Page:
Seafood availability chart at bottom of story outlines what is available and when in SE waters.
If those tasty crustaceans smothered by grits in South Carolina restaurants are from Florida, the restaurant owner would be breaking the law by calling them “local” shrimp, under a change working its way through the Legislature.
The same goes for “local” grouper in the display case at the grocery store that’s really from Asia.
The new definition for local seafood would be added to the state’s food labeling regulations in a bill, H.3297, which has made it to the House floor. Even if the bill passes the House in the next two weeks, the Senate won’t consider it until 2014.
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Violators would face a misdemeanor charge, but the emphasis is less on punishment than on making clearly illegal what local seafood industry leaders see as a deceptive practice. How pervasive a practice? It’s difficult to say.
“I know it’s a lot, but what is ‘a lot?’ ” said Frank Blum, executive director of the S.C. Seafood Alliance.
The state’s seafood industry’s revenue dropped to $24 million in 2004 from $48 million in 1995, a dip attributed mainly to foreign competition. The local drop came at a time when seafood consumption worldwide was growing.
“Foreign aquaculture grew like a weed,” Blum said. “It kept up with, and passed a little, what was needed for consumption.”
Changes in U.S. and state regulations that reduced local catch of some species also had an impact. State seafood revenue has inched up to about $27 million since 2004, Blum said.
Nearly 90 percent of seafood consumed in the U.S. is caught or raised in foreign waters, Blum said. It’s unlikely every grocery store, market or restaurant advertising local seafood is telling the truth.
“If you’re running a restaurant, the top restaurants are going to be truthful because they can charge a lot,” Blum said. “People will pay more because they want the best stuff.”
As for the places with cheap prices, they probably aren’t selling local products, Blum said. They might not be selling what they’re advertising at all.
A 2011 study by Clemson University’s Peter Marko using DNA samples found 15 percent of 33 fish labeled in stores as Chilean sea bass either were a different variety of sea bass or were a different species of fish. A 2004 study by Marko found 77 percent of fillets advertised as red snapper weren’t.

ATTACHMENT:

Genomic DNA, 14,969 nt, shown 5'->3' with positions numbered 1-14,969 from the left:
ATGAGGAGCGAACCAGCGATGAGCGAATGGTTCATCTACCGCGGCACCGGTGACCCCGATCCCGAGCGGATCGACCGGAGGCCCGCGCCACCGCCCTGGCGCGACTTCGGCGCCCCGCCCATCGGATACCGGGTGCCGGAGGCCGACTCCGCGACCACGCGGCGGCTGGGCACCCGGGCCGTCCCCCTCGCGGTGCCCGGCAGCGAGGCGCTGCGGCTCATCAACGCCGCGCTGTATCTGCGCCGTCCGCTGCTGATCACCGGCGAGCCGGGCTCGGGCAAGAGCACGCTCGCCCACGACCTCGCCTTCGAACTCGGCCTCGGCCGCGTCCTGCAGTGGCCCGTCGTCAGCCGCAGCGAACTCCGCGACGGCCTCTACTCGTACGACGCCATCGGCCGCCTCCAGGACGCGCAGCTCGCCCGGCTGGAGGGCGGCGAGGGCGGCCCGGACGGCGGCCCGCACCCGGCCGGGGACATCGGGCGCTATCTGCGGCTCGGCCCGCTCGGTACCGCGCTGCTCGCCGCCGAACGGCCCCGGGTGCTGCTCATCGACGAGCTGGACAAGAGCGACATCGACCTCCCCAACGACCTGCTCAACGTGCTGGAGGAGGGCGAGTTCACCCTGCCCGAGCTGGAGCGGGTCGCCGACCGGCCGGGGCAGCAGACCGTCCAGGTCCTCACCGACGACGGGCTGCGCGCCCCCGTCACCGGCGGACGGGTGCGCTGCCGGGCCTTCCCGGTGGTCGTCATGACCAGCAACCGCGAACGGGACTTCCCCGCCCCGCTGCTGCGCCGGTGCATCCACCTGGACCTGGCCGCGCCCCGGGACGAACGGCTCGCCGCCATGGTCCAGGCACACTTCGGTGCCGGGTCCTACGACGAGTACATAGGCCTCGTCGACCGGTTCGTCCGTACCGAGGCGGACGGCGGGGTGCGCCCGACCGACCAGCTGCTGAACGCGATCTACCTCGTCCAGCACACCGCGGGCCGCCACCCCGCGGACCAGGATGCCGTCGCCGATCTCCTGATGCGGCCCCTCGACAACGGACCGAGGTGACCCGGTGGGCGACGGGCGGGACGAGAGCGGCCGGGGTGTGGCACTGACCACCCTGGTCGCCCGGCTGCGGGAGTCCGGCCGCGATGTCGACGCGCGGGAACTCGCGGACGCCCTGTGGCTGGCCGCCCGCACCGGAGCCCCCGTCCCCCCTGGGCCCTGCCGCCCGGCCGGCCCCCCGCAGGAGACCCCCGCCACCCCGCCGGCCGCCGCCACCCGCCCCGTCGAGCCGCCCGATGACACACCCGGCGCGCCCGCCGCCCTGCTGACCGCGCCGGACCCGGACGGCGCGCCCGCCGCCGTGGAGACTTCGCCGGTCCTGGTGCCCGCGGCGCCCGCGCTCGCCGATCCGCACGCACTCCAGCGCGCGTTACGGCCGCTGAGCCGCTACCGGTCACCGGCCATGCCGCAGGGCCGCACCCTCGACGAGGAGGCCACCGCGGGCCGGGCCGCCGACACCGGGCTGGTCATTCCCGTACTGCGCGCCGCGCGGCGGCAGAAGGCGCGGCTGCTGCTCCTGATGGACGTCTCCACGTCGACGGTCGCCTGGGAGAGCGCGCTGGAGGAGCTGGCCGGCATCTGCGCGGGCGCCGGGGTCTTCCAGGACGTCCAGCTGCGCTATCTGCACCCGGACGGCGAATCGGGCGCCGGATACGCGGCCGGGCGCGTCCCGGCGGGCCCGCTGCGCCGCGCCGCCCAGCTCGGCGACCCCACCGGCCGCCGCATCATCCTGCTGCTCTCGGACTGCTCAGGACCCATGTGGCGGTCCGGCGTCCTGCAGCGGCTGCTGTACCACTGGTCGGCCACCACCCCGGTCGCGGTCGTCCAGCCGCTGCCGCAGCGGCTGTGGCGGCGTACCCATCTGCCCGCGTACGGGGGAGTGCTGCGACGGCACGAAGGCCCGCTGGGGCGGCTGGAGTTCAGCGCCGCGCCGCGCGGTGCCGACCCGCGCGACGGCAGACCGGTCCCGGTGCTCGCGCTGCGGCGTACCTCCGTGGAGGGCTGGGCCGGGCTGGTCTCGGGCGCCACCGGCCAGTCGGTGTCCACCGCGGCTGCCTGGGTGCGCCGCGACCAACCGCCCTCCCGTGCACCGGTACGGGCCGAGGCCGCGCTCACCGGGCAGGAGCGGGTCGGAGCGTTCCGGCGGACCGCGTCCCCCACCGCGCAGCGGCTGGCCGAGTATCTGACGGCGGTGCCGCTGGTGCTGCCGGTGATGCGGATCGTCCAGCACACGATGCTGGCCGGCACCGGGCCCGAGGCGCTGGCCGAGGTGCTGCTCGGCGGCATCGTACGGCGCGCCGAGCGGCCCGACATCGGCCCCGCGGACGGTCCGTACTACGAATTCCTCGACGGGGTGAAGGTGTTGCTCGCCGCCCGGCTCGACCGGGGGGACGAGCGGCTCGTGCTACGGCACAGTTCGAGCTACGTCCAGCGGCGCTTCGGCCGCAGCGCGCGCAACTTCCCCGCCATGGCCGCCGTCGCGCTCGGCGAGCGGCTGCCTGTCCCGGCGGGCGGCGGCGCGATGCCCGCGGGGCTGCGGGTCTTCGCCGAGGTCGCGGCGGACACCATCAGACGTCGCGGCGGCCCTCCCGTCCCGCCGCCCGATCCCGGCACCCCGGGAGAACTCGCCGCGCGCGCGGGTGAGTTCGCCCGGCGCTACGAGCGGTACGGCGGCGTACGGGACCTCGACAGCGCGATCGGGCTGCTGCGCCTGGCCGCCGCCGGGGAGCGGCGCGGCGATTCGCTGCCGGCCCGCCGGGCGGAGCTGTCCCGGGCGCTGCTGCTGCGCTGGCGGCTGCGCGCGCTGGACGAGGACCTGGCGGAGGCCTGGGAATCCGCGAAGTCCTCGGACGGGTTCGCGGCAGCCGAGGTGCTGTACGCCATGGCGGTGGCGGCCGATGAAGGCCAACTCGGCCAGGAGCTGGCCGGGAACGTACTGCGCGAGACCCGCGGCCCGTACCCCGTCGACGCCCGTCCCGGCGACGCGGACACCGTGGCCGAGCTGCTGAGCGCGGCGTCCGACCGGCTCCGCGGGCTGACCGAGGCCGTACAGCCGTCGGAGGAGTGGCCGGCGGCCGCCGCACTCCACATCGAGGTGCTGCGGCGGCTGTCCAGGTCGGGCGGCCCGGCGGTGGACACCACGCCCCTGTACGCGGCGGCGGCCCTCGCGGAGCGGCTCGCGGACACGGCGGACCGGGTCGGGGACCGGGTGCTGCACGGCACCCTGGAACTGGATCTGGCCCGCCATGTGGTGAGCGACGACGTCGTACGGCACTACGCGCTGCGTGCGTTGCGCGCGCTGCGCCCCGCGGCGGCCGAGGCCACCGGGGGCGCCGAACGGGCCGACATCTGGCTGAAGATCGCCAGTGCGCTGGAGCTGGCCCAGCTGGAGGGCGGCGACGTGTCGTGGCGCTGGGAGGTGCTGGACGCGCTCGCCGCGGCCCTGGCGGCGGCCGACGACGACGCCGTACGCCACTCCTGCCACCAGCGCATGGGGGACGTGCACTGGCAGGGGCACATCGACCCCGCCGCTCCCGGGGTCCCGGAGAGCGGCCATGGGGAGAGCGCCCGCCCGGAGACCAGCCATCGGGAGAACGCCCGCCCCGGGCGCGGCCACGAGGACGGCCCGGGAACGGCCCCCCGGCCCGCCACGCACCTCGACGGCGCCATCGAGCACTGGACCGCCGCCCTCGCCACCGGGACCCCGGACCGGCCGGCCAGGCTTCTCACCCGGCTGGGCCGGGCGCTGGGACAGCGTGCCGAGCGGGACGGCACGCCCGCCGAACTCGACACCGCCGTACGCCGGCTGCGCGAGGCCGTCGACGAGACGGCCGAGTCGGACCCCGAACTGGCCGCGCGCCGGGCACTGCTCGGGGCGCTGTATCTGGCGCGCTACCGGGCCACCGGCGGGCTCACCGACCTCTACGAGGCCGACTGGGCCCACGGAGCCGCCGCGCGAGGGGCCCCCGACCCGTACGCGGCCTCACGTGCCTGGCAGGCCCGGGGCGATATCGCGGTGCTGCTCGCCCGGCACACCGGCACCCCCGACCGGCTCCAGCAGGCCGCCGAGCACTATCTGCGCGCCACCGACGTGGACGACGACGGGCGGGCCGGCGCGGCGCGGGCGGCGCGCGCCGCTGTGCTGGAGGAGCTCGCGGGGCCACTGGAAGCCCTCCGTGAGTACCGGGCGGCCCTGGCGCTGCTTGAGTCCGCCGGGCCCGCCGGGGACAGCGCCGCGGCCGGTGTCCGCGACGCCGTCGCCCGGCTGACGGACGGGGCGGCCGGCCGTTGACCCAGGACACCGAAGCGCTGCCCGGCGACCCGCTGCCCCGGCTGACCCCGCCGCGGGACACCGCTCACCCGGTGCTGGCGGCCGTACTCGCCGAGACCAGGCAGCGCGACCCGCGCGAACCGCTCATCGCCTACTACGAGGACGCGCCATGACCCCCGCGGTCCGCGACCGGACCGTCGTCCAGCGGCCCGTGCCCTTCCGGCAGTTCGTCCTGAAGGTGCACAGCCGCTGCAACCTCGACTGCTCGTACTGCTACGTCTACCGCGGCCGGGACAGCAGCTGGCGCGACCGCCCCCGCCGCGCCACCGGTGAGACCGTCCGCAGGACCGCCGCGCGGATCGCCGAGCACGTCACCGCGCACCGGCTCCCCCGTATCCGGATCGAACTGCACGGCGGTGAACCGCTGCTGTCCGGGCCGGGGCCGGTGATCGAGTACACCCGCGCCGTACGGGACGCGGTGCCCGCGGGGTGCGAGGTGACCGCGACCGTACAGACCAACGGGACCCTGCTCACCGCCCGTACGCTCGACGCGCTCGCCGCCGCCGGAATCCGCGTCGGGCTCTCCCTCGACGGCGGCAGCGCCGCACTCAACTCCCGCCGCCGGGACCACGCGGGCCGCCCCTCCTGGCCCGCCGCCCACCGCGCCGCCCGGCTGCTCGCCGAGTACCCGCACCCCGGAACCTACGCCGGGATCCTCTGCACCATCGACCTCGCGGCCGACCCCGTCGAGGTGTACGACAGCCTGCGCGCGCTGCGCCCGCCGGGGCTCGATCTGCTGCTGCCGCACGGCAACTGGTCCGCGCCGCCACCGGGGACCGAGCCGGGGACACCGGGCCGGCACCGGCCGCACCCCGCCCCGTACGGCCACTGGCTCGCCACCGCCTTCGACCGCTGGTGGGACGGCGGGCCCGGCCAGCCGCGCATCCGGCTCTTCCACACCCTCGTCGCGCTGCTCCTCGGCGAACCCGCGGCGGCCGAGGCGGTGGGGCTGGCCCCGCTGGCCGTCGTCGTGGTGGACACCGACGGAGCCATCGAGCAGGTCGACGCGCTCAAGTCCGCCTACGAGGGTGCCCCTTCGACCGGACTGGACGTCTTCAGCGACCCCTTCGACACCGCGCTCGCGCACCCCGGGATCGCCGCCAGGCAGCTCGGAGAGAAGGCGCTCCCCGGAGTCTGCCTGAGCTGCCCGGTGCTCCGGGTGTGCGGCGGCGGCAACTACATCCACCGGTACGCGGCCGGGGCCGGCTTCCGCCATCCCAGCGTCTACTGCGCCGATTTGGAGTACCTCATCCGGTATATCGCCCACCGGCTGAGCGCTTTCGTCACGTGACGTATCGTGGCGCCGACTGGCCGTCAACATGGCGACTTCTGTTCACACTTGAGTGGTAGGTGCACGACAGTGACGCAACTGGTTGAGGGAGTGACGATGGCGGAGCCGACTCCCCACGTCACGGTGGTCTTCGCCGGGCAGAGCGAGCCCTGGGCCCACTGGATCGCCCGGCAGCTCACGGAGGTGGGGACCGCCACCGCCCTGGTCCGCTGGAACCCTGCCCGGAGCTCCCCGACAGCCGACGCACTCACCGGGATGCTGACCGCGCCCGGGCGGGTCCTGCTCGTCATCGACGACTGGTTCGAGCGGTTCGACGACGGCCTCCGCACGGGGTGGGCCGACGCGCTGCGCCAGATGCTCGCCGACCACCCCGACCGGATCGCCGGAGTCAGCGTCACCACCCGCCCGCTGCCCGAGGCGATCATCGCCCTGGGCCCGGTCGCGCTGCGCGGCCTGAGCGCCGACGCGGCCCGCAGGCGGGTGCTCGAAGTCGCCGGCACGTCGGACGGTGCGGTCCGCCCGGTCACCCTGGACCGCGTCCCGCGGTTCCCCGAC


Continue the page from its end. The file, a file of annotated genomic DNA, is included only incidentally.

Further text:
At the Blue Marlin Restaurant in Columbia, executive chef and general manager Brian Dukes endeavors to use local seafood, and all other foods, as often as possible.
“You get it from a reputable source, somebody you can trust who’s done right by you in the past,” Dukes said. “It’s good to use things that are local. The quality of the product is better because it’s fresher.”
Dukes deals with small fishing operations as well as large regional food purveyors. The big companies in recent years have begun making it clear on their price lists where seafood originates, he said.
Dukes likes to spend his money with South Carolina providers, not just because their product is fresher but also because it’s good for the state’s economy. But he gets most of his shrimp from the Gulf of Mexico.
“There’s not enough shrimp produced in the state of South Carolina to support the demand,” Dukes said.
In that case, Blue Marlin won’t be allowed to call its shrimp “local.” The bill defines “local seafood” as coming from South Carolina, North Carolina or Georgia. Bill sponsor Rep. Stephen Goldfinch, R-Georgetown, said that allows boat operators to not worry about whether they’ve crossed into neighboring state’s waters.
Whit McMillan, director of education at the S.C. Aquarium, doesn’t think deceptive seafood advertising is all that common. Many of the top restaurants in the state have joined the Sustainable Seafood Initiative, coordinated by the Aquarium to ensure local fisheries remain healthy.
“It’s important to support local fisheries, to support an industry that means a lot to South Carolina,” McMillan said. “The partners we work with do their dead level best to make sure they are serving local seafood.”